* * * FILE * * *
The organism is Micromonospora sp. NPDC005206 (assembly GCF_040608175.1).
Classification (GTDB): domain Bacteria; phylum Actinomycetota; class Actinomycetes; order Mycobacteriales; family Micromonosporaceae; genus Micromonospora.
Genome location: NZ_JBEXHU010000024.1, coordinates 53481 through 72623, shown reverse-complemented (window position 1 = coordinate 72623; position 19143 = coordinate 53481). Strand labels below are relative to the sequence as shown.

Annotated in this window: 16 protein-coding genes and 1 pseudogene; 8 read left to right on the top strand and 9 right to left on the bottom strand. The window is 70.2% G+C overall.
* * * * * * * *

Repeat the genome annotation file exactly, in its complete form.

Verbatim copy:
The organism is Micromonospora sp. NPDC005206 (assembly GCF_040608175.1).
Classification (GTDB): domain Bacteria; phylum Actinomycetota; class Actinomycetes; order Mycobacteriales; family Micromonosporaceae; genus Micromonospora.
Genome location: NZ_JBEXHU010000024.1, coordinates 53481 through 72623, shown reverse-complemented (window position 1 = coordinate 72623; position 19143 = coordinate 53481). Strand labels below are relative to the sequence as shown.

Annotated in this window: 16 protein-coding genes and 1 pseudogene; 8 read left to right on the top strand and 9 right to left on the bottom strand. The window is 70.2% G+C overall.